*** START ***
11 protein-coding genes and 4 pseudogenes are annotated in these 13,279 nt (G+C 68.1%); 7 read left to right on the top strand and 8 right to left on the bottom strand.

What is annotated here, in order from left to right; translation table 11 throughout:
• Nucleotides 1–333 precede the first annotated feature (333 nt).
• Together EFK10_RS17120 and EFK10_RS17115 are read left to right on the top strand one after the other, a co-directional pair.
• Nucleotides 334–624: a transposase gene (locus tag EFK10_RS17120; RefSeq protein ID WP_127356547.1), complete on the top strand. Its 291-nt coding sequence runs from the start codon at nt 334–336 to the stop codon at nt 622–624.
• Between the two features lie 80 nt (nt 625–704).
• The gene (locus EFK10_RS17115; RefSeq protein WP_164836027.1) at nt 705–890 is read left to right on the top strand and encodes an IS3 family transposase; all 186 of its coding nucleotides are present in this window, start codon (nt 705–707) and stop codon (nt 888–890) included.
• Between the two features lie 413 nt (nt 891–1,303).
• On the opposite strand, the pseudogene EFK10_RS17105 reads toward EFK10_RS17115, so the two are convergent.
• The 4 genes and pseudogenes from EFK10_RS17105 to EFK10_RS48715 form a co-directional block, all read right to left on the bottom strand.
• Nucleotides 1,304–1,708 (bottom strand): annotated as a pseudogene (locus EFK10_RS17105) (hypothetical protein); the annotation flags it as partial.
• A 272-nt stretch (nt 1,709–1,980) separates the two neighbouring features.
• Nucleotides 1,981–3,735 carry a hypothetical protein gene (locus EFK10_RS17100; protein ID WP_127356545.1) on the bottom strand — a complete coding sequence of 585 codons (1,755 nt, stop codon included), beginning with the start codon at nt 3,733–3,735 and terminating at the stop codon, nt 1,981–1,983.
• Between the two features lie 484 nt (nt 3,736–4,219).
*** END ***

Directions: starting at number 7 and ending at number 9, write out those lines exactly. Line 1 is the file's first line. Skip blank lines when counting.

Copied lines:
• The gene (locus EFK10_RS17115; RefSeq protein WP_164836027.1) at nt 705–890 is read left to right on the top strand and encodes an IS3 family transposase; all 186 of its coding nucleotides are present in this window, start codon (nt 705–707) and stop codon (nt 888–890) included.
• Between the two features lie 413 nt (nt 891–1,303).
• On the opposite strand, the pseudogene EFK10_RS17105 reads toward EFK10_RS17115, so the two are convergent.